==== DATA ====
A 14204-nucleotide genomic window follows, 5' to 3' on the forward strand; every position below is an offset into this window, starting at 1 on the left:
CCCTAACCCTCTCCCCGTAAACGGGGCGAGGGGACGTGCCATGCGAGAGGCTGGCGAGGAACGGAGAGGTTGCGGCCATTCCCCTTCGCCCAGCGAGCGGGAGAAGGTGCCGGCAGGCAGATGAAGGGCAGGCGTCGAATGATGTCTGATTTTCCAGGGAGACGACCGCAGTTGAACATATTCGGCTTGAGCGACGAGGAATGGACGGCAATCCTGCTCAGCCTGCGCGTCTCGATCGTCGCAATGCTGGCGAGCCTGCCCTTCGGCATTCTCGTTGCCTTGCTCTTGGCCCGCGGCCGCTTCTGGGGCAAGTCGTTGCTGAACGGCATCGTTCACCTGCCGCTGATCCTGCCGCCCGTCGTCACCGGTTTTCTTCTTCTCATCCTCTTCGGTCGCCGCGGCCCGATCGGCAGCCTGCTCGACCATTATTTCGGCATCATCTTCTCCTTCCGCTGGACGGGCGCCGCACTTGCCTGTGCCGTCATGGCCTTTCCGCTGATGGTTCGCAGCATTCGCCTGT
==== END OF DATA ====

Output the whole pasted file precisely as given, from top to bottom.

A 14204-nucleotide genomic window follows, 5' to 3' on the forward strand; every position below is an offset into this window, starting at 1 on the left:
CCCTAACCCTCTCCCCGTAAACGGGGCGAGGGGACGTGCCATGCGAGAGGCTGGCGAGGAACGGAGAGGTTGCGGCCATTCCCCTTCGCCCAGCGAGCGGGAGAAGGTGCCGGCAGGCAGATGAAGGGCAGGCGTCGAATGATGTCTGATTTTCCAGGGAGACGACCGCAGTTGAACATATTCGGCTTGAGCGACGAGGAATGGACGGCAATCCTGCTCAGCCTGCGCGTCTCGATCGTCGCAATGCTGGCGAGCCTGCCCTTCGGCATTCTCGTTGCCTTGCTCTTGGCCCGCGGCCGCTTCTGGGGCAAGTCGTTGCTGAACGGCATCGTTCACCTGCCGCTGATCCTGCCGCCCGTCGTCACCGGTTTTCTTCTTCTCATCCTCTTCGGTCGCCGCGGCCCGATCGGCAGCCTGCTCGACCATTATTTCGGCATCATCTTCTCCTTCCGCTGGACGGGCGCCGCACTTGCCTGTGCCGTCATGGCCTTTCCGCTGATGGTTCGCAGCATTCGCCTGT